In the NZ Herald yesterday morning came news that NIWA is “putting all of its temperature data and calculations on the internet”.
It’s been five weeks since the NZCSC request to NIWA’s CEO, John Morgan, under the Official Information Act; it’s only two months since we published our study critical of the handling of the NZ temperature record; and it is decades since Dr Vincent Gray, Dr Warwick Hughes, Dr Jim Hessell and others started asking Dr Jim Salinger for his data and calculations.
This is tremendous news and it is to NIWA’s credit that they are releasing the data. But one comment from Renwick strikes a sour and revealing note:
Yesterday Dr Renwick said that while he had no problem releasing the Niwa data he found it insulting to be singled out when, for example, medical and Treasury researchers were not expected to disclose all of their workings. “There is a real issue of trust here. The assumption is people like myself don’t know what we are doing or we’ve got some kind of agenda just to get research funding.”
He feels insulted? He should stop whining. Any discomfort Jim Renwick feels in being compelled to hand over to the public this public data is of his and his colleagues’ own making. NIWA is being singled out only because of its sustained intransigence over many years.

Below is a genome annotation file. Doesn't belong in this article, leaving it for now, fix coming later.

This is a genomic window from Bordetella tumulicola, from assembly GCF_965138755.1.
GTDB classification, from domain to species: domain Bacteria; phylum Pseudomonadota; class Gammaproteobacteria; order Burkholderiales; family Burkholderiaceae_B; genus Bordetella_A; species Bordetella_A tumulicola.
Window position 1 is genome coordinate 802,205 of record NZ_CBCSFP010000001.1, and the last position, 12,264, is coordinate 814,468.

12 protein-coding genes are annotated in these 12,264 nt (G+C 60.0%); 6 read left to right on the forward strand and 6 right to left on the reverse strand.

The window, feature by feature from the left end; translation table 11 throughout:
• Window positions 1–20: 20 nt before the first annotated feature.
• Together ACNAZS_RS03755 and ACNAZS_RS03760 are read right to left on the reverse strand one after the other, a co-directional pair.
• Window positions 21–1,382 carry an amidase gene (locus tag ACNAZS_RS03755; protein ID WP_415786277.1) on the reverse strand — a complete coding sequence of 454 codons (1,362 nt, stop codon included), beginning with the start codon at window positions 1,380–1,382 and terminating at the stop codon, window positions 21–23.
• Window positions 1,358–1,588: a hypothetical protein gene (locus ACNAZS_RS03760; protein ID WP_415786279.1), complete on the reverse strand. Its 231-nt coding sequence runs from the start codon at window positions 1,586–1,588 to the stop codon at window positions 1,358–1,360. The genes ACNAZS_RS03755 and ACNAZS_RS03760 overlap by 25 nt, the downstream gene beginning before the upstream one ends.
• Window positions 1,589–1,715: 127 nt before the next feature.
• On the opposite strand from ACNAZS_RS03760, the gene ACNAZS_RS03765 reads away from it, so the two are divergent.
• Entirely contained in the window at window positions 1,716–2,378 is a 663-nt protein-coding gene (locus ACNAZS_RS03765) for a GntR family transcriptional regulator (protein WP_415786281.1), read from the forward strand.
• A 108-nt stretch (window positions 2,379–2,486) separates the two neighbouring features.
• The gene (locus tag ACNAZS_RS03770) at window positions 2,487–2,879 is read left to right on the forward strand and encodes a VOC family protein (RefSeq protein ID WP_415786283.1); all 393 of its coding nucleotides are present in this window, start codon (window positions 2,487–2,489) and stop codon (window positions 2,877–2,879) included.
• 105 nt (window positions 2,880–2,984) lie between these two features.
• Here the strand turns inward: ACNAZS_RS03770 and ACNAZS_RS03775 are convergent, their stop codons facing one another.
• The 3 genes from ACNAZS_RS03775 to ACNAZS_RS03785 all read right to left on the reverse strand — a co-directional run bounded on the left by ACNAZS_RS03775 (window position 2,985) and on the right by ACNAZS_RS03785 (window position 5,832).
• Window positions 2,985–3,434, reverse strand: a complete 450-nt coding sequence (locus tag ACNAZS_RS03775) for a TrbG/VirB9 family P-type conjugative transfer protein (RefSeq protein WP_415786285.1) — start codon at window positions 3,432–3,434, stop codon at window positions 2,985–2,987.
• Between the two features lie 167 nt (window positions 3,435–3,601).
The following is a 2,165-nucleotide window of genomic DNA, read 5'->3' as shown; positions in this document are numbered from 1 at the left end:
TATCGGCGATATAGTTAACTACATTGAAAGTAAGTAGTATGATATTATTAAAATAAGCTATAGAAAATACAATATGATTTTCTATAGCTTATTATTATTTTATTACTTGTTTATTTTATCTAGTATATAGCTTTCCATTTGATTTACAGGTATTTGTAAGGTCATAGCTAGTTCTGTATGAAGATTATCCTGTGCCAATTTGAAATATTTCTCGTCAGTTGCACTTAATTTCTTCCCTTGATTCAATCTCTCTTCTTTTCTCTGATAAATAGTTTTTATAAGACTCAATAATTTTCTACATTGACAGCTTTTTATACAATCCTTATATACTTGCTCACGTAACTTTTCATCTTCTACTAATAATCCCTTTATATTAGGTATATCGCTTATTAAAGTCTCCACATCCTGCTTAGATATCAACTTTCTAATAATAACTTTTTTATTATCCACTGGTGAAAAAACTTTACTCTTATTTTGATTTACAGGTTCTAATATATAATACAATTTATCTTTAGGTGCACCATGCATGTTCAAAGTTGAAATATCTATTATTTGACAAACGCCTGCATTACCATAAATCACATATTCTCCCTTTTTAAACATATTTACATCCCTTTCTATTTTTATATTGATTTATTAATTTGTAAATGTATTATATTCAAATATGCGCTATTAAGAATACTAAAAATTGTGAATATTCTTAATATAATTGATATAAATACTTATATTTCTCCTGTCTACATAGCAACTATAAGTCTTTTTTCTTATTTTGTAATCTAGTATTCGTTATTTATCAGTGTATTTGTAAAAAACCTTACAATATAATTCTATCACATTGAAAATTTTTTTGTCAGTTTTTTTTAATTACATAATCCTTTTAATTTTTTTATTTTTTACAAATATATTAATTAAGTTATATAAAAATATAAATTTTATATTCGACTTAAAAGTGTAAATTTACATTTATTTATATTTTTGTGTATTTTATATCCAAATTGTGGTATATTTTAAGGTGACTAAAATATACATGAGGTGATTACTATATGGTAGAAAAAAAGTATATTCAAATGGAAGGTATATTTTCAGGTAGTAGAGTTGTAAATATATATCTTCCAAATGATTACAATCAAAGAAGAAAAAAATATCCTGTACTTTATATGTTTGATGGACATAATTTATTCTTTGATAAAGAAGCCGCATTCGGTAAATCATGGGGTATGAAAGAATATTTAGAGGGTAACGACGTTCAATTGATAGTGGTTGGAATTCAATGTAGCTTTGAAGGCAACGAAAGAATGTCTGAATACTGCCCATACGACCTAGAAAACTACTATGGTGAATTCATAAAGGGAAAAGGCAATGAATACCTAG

NIWA scientists have repeatedly refused this routine request from brother scientists. NIWA has obstructed answers to questions in the Parliament. They have failed to fulfill David Wratt’s statement in Nick Smith’s office on December 9 to the Hon Rodney Hide: “We’ll post it all up on our web site”. And they have never given reasons for refusing to disclose the data.
Renwick might like to reflect on the probability that, if they were asked nicely, scientists or researchers in medicine or the Treasury would happily hand over their data and workings. Indeed, they have probably already done so, to fellow professionals, without public fanfare. Why should they refuse? They understand whom they serve, and they are no doubt glad of some interest in their public work, instead of being treated as part of the furniture.
It usually goes without saying that a scientist welcomes assistance in finding errors in his work, for that’s what science is about, so the data are shared happily on request. Why are NIWA different? If Renwick is trying to enlist our sympathy by confessing to feeling insulted the attempt fails. However this situation arose, if Renwick and his colleagues had done their duty in the beginning by being open with their data it would never have come to this.
Renwick claims he “has no problem” releasing the data; if that is true, why didn’t he release it when he was first asked for it? In making a virtue of necessity he strikes a sour note. An apology for his recalcitrance would be sweeter.
At least one NIWA scientist seems to have formed the view that his work is exempt from public accountability. While such an attitude survives in a government body, the organisation is tainted.